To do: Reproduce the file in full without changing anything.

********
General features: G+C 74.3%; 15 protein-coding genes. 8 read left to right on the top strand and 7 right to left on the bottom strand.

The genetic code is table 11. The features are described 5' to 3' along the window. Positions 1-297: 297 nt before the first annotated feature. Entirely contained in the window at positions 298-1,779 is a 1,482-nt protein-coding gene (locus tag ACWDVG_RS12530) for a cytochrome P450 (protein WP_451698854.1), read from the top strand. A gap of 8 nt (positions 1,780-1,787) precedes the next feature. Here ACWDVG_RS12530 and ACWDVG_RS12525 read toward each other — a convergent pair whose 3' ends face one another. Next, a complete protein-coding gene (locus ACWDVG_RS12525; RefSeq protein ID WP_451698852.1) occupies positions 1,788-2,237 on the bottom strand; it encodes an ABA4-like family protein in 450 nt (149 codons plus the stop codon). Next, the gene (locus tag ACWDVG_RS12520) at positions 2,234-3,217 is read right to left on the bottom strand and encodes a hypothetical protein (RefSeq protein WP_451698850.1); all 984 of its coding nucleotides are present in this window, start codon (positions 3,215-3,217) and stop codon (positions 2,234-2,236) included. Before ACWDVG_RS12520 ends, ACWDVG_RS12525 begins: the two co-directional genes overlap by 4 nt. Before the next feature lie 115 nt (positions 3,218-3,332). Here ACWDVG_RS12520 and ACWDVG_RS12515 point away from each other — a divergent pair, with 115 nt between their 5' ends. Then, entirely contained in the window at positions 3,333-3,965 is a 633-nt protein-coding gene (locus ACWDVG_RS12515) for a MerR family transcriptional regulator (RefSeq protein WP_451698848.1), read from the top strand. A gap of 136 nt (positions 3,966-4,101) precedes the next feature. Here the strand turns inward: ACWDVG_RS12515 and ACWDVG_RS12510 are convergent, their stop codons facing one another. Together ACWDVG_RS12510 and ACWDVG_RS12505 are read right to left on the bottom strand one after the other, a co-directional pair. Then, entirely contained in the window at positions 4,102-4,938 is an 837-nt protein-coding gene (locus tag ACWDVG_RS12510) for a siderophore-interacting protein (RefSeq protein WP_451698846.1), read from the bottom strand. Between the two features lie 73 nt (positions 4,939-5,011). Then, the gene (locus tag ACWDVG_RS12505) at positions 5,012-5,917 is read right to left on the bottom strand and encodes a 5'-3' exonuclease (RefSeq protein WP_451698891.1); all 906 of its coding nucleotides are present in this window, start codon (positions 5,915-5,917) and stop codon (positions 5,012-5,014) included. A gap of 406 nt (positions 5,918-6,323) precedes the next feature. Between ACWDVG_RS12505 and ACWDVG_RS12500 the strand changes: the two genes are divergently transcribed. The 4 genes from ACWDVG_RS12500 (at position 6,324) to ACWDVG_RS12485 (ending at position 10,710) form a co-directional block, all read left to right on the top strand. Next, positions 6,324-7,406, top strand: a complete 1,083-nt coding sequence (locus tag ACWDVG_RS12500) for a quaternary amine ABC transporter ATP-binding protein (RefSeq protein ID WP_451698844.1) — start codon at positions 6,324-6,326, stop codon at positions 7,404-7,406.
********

General features: G+C 74.3%; 15 protein-coding genes. 8 read left to right on the top strand and 7 right to left on the bottom strand.

The genetic code is table 11. The features are described 5' to 3' along the window. Positions 1-297: 297 nt before the first annotated feature. Entirely contained in the window at positions 298-1,779 is a 1,482-nt protein-coding gene (locus tag ACWDVG_RS12530) for a cytochrome P450 (protein WP_451698854.1), read from the top strand. A gap of 8 nt (positions 1,780-1,787) precedes the next feature. Here ACWDVG_RS12530 and ACWDVG_RS12525 read toward each other — a convergent pair whose 3' ends face one another. Next, a complete protein-coding gene (locus ACWDVG_RS12525; RefSeq protein ID WP_451698852.1) occupies positions 1,788-2,237 on the bottom strand; it encodes an ABA4-like family protein in 450 nt (149 codons plus the stop codon). Next, the gene (locus tag ACWDVG_RS12520) at positions 2,234-3,217 is read right to left on the bottom strand and encodes a hypothetical protein (RefSeq protein WP_451698850.1); all 984 of its coding nucleotides are present in this window, start codon (positions 3,215-3,217) and stop codon (positions 2,234-2,236) included. Before ACWDVG_RS12520 ends, ACWDVG_RS12525 begins: the two co-directional genes overlap by 4 nt. Before the next feature lie 115 nt (positions 3,218-3,332). Here ACWDVG_RS12520 and ACWDVG_RS12515 point away from each other — a divergent pair, with 115 nt between their 5' ends. Then, entirely contained in the window at positions 3,333-3,965 is a 633-nt protein-coding gene (locus ACWDVG_RS12515) for a MerR family transcriptional regulator (RefSeq protein WP_451698848.1), read from the top strand. A gap of 136 nt (positions 3,966-4,101) precedes the next feature. Here the strand turns inward: ACWDVG_RS12515 and ACWDVG_RS12510 are convergent, their stop codons facing one another. Together ACWDVG_RS12510 and ACWDVG_RS12505 are read right to left on the bottom strand one after the other, a co-directional pair. Then, entirely contained in the window at positions 4,102-4,938 is an 837-nt protein-coding gene (locus tag ACWDVG_RS12510) for a siderophore-interacting protein (RefSeq protein WP_451698846.1), read from the bottom strand. Between the two features lie 73 nt (positions 4,939-5,011). Then, the gene (locus tag ACWDVG_RS12505) at positions 5,012-5,917 is read right to left on the bottom strand and encodes a 5'-3' exonuclease (RefSeq protein WP_451698891.1); all 906 of its coding nucleotides are present in this window, start codon (positions 5,915-5,917) and stop codon (positions 5,012-5,014) included. A gap of 406 nt (positions 5,918-6,323) precedes the next feature. Between ACWDVG_RS12505 and ACWDVG_RS12500 the strand changes: the two genes are divergently transcribed. The 4 genes from ACWDVG_RS12500 (at position 6,324) to ACWDVG_RS12485 (ending at position 10,710) form a co-directional block, all read left to right on the top strand. Next, positions 6,324-7,406, top strand: a complete 1,083-nt coding sequence (locus tag ACWDVG_RS12500) for a quaternary amine ABC transporter ATP-binding protein (RefSeq protein ID WP_451698844.1) — start codon at positions 6,324-6,326, stop codon at positions 7,404-7,406.